Sending Encrypted Files
My favourite free app for encrypting files and folders on Mac is Encrypto. However, if there’s one area where Encrypto falls short it’s sending files to other people. You see, for the recipient to be able to decrypt and read Encrypto files they will also need to install the app. That isn’t ideal.
What you really want is for your recipient to be able to decrypt your files using, say, a password, without the need to install anything at all. Even better if they can do that on any device, whether that be a Mac, PC, or even an iPhone or iPad .
The good news is there’s a free app that lets you do exactly that, and it’s called Keka. Keka is a free app that encrypts your files and zips them up into a single compressed folder, making them easy to send and reduces the overall file size in the process.
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How to Use Keka
If you google Keka, it should be the first result that pops up. When you open the website, you’ll likely be drawn to the App Store link.
I would recommend ignoring this link because Keka is not free on the App Store. You have to pay for it. However, if you go back to the website, there is another link, just below the App Store link, which lets you download a free version. I’m not entirely sure of the differences between the paid and free version. I suspect there might not be any, but this free version is perfect for our needs.
Having installed the app in the usual way, when you open it you’ll be presented with the main, albeit small, screen. There are several options here, but essentially you just want to add a password. This will be the password the recipient uses to decrypt and view the files you are sending them. Having added a password I recommend ticking the box to use 256-AES encryption. This will ensure your files are encrypted using a strong level of encryption the app offers.
Having ticked the box, it’s just a matter of dragging and dropping your files over the app. In my video I send a text file but you can send literally anything, within a reasonable size limit. Having added your files you’ll immediately see a warning which appears because you ticked the box to use 256 AES encryption.
The message is basically saying that some Mac and PCs might have trouble decrypting the files using the stronger level of encryption. This is not the case for Apple Silicon Macs running the latest versions of MacOS. Nor is it true of iPhones and iPads, which can all decrypt the files just fine. However, it is true of Windows PCs, which error when trying to decrypt 256-AES encrypted files.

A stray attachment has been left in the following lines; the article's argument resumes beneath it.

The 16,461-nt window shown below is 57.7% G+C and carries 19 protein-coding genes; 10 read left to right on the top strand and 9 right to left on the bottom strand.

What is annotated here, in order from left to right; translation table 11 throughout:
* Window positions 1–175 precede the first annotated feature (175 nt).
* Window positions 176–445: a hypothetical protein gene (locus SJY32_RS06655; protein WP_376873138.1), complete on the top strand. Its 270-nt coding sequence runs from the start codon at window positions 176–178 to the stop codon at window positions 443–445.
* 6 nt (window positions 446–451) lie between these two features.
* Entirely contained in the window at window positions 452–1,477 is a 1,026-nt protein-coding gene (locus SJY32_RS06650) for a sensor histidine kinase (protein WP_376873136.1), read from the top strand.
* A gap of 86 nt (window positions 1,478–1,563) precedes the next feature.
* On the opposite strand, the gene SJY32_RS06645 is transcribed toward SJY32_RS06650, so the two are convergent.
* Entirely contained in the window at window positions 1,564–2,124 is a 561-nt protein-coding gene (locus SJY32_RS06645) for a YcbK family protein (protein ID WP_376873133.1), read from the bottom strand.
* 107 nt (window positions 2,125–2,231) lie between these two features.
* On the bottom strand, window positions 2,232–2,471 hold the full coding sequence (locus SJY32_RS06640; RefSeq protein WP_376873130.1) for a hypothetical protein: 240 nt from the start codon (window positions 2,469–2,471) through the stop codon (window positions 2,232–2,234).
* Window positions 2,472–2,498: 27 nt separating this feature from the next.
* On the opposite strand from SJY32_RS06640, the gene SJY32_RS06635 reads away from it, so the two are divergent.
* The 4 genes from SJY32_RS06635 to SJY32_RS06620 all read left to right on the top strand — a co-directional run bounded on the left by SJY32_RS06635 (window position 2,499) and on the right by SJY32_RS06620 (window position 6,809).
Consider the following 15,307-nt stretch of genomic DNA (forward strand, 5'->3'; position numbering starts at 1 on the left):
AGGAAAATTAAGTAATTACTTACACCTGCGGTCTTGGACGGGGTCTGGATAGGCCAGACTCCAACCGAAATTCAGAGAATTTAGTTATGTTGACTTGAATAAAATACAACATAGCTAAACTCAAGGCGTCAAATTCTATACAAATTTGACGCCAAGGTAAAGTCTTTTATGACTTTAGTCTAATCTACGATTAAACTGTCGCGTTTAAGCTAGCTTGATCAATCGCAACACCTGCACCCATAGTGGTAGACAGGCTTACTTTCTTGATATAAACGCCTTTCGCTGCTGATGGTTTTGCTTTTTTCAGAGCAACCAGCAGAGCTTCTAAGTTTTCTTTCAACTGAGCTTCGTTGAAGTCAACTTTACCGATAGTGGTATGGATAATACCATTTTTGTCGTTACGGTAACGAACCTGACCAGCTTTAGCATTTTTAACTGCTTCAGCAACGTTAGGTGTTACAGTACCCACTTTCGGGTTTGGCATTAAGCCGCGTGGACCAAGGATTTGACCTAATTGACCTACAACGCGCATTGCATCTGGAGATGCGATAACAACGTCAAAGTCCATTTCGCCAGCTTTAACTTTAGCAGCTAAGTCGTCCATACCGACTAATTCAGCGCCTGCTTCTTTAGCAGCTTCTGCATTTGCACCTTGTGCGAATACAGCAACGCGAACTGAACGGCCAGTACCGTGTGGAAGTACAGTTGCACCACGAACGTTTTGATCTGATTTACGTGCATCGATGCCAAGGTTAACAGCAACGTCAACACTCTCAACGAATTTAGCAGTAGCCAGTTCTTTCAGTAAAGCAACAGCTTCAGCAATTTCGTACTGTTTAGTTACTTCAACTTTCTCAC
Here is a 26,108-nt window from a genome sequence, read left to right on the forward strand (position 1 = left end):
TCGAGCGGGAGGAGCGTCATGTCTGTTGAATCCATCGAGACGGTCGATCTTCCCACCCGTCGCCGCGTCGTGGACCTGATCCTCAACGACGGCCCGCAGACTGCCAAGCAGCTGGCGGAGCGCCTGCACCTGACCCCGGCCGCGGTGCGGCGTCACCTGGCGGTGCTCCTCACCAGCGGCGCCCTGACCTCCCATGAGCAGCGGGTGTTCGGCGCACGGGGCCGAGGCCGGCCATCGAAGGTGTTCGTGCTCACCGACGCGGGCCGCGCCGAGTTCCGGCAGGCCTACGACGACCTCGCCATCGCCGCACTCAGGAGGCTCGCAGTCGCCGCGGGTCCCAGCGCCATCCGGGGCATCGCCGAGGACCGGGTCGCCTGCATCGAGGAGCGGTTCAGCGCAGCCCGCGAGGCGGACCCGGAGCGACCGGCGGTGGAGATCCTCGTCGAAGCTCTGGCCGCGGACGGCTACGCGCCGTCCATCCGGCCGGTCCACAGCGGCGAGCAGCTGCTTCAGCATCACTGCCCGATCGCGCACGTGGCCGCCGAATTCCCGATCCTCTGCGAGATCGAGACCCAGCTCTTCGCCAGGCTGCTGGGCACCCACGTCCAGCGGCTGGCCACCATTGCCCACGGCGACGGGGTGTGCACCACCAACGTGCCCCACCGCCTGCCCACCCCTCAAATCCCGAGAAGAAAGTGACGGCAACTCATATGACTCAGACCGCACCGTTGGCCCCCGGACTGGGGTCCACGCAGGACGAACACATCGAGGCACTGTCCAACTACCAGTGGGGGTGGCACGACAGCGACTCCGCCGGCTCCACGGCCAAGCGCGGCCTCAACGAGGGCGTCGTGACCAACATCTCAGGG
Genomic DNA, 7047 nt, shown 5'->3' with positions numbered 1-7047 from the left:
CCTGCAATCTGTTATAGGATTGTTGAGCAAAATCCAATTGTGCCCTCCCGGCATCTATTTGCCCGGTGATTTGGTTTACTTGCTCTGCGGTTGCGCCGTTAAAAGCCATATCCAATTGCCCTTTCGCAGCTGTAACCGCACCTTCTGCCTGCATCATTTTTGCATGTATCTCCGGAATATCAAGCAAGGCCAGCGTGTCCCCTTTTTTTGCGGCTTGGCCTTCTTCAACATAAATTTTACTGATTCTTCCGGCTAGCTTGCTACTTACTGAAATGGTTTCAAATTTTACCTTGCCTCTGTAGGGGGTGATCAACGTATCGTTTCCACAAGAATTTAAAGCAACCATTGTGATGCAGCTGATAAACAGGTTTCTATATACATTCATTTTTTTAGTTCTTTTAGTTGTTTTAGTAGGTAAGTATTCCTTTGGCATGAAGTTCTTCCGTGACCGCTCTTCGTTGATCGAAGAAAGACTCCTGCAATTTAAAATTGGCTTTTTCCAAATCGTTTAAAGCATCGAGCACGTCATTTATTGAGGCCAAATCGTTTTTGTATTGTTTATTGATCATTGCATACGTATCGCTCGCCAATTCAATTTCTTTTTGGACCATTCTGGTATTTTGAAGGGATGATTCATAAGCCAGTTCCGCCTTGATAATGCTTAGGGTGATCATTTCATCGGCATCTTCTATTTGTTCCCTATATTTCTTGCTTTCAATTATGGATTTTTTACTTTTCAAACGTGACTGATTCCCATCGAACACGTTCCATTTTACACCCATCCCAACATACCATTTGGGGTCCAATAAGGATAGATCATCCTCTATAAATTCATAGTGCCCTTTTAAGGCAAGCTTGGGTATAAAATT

So if you think the person receiving the file might be using a Windows PC or an old Mac, you might want to choose the option to use ‘legacy encryption’. Your file will still be encrypted using a password but it will just be encrypted using Keka’s weaker cipher.
You’ll be prompted to save your new encrypted Zip file and give it a file name. By default it’ll save your new file to the same directory as the original files. At this point you're all done with Keka, you can close the app, and send your files by whatever means suits you best.
Sending your Encrypted FIles
I’ll demonstrate 3 different ways of sending your encrypted file, starting with iMessage.
When the recipient receives the file via iMessage on their Mac, they just need to save it, then double click it. Your recipient will be prompted for the password and, having entered the password, the decrypted files will be extracted from the zip container.
It’s a similar result on iPhone. Your recipient will need to save the encrypted file to their Files app. Tapping on the file, they’ll be prompted for the password, and again the files will be decrypted and extracted from the zip file..
Finally you can also send your encrypted file as an email attachment. It’s worth remembering that whilst the attachment is encrypted, the actual email is not, so don’t be tempted to include the password in the contents of the email. An encrypted chat messaging app like Whatsapp or Signal is a better option for sending your password.
Having sent your file, your recipient just needs to download it and open it. Now, if your recipient is using a Windows PC, if you ticked the box to use strong encryption in Keka, Windows will not natively decrypt the file. Instead it will display a very unhelpful error.
You can either zip the file in Keka using legacy encryption or PC owners will need to install an application such as 7zip, which can decrypt the file just fine.
If you found this post useful, don’t forget to check out my YouTube channel for lots of tips and tricks on all your favourite apps.